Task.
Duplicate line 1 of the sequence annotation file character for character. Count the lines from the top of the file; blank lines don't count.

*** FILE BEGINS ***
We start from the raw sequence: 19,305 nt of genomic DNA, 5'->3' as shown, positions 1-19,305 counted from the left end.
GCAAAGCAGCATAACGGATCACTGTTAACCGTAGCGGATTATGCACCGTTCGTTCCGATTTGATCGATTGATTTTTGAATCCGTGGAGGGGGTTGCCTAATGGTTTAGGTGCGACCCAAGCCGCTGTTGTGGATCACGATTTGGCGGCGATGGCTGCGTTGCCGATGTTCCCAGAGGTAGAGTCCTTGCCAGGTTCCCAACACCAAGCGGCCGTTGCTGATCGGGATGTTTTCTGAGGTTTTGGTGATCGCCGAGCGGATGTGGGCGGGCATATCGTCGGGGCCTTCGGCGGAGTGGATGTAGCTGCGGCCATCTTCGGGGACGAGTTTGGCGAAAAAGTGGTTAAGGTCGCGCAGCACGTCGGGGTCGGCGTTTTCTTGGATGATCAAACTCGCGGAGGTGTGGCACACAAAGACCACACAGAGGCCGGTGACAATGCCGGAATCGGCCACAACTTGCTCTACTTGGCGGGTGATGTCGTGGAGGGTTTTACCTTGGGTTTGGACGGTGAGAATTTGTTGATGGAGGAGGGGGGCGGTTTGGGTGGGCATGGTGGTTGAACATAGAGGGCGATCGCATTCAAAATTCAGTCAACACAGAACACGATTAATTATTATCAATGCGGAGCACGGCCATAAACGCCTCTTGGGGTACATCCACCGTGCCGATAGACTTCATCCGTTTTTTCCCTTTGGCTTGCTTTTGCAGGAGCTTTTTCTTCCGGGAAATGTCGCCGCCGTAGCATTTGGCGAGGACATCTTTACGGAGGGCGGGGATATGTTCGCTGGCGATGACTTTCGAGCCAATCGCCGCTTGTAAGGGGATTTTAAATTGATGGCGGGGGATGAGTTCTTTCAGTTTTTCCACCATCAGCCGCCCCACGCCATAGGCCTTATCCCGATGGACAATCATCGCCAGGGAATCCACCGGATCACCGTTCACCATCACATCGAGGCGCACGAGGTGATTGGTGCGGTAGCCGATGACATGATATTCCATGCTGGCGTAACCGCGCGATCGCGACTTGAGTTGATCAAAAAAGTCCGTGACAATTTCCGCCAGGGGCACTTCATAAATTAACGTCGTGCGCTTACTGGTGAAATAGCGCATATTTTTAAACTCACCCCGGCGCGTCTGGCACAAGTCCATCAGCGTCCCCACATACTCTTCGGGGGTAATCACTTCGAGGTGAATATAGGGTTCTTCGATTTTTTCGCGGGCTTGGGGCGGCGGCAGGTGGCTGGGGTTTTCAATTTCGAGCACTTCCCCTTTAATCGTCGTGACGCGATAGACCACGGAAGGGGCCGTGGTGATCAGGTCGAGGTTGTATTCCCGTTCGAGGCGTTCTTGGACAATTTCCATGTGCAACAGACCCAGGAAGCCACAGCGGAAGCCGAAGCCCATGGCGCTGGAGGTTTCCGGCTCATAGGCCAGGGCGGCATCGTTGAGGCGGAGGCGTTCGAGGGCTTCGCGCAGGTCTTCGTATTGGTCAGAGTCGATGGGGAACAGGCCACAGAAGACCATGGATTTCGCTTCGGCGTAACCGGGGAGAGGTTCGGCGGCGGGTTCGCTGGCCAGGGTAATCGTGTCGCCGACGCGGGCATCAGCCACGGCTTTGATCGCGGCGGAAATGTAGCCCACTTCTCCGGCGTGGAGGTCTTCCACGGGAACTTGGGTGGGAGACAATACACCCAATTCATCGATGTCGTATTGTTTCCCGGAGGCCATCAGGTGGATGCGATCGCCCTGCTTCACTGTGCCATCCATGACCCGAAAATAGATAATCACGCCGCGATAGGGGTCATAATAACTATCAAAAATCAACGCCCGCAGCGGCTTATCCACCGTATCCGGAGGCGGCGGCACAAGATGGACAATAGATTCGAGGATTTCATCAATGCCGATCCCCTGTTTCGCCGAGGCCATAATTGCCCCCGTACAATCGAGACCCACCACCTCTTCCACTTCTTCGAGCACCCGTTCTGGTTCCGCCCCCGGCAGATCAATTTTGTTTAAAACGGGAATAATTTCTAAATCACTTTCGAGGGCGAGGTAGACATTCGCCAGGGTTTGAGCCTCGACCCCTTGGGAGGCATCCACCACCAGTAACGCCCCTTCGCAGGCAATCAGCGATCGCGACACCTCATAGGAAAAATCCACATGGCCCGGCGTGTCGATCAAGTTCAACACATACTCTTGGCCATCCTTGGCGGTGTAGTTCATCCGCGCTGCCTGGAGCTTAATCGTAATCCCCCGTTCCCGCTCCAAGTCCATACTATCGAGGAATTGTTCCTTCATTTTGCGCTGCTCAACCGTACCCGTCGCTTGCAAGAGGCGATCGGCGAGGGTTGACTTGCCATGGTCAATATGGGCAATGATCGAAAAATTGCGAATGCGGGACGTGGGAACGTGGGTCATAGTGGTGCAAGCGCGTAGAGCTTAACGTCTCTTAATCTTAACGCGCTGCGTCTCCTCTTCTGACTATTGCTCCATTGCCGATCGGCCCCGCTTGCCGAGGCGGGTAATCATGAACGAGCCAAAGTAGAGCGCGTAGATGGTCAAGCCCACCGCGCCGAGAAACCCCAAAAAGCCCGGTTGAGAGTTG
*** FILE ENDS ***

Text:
We start from the raw sequence: 19,305 nt of genomic DNA, 5'->3' as shown, positions 1-19,305 counted from the left end.